Sports superfan Gov. Spencer Cox has made no secret of his excitement when it comes to new Utah-based pro sports possibilities, though he’s qualified his enthusiasm with some strict parameters when it comes to what role taxpayer dollars should play, or not play rather, in making a deal happen.

When speculation about a Utah NFL team started bubbling up back in 2021, Cox said he would be “all over” an opportunity to bring a professional football team to the state.

“I don’t know if there’s a limit on how hard I would push to get an NFL team here in Utah,” Cox said in response to a question about the league during his monthly PBS Utah news conference in November 2021.

Cox was also bullish on the effort to bring America’s Pastime to Utah after the Big League Utah coalition and its mission to lure an MLB team to the state was unveiled back in April.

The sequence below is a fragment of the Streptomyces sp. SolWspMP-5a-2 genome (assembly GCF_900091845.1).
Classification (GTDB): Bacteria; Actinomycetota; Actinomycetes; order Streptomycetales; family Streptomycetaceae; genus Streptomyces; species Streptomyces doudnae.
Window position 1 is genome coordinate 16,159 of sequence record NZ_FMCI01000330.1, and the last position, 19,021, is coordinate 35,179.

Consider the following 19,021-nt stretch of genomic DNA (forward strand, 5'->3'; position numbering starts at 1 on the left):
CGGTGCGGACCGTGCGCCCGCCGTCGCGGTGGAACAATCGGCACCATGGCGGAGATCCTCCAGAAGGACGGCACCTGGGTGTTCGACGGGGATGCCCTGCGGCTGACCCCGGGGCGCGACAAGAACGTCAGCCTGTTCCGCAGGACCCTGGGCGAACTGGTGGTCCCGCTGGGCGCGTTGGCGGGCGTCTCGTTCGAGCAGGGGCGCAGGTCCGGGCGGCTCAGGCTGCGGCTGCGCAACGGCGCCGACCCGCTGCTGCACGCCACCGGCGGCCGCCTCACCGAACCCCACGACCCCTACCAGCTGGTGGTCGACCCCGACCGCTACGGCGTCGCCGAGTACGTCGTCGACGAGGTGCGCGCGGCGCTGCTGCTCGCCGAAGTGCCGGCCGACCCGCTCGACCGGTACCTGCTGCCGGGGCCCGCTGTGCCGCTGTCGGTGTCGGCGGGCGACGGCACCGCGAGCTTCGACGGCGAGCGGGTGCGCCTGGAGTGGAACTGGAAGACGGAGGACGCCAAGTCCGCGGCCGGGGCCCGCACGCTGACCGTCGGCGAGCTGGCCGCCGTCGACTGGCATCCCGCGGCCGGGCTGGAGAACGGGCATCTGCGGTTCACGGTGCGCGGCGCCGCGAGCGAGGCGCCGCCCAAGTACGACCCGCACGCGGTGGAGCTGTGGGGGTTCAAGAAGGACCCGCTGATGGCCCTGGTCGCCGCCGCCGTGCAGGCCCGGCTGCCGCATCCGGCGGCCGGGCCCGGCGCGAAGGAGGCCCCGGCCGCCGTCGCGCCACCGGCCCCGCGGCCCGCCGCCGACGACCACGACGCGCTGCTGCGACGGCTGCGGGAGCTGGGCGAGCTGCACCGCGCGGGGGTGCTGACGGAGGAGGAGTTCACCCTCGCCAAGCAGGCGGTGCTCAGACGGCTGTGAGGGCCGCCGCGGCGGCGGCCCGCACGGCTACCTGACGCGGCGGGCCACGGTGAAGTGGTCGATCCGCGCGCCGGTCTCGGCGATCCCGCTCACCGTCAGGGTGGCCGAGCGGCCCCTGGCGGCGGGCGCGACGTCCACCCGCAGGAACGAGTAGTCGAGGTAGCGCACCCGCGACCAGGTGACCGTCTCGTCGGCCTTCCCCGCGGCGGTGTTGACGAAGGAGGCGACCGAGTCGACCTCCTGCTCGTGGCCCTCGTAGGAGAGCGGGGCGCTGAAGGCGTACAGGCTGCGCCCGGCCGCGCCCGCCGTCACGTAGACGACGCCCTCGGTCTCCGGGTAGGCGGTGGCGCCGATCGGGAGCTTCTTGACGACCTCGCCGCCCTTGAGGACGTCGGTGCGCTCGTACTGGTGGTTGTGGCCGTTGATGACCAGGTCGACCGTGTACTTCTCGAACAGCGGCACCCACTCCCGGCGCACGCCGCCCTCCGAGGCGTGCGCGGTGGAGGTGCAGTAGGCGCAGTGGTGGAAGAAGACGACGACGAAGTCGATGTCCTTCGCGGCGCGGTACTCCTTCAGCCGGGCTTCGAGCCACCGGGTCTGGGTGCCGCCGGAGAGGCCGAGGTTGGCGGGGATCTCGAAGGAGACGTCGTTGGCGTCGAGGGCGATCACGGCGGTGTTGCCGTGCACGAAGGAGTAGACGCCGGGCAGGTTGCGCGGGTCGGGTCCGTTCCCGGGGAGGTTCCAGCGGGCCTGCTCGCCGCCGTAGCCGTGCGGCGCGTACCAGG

“Utah has the strongest economy in the country, is a top 30 media market, and is the fastest-growing state with the youngest population,” Cox said in an April press statement. “These are the ingredients for a Major League Baseball market. As the Crossroads of the West, Utah has successfully hosted large sporting events, like the 2002 Olympic Winter Games and two NBA All-Star Games and is home to thriving professional and collegiate sports teams. We boast of the Greatest Snow on Earth, five national parks and 46 state parks. We are on the radar and pushing as hard as we can.”

Alongside Big League Utah’s MLB chase is Utah tech entrepreneur Ryan Smith, who is looking to add an NHL franchise to his fast-growing, multi-pronged Smith Entertainment Group. Smith is already the principal owner of the Utah Jazz, co-owner of Real Salt Lake and sees a great opportunity in bringing professional ice hockey to Utah under the SEG banner.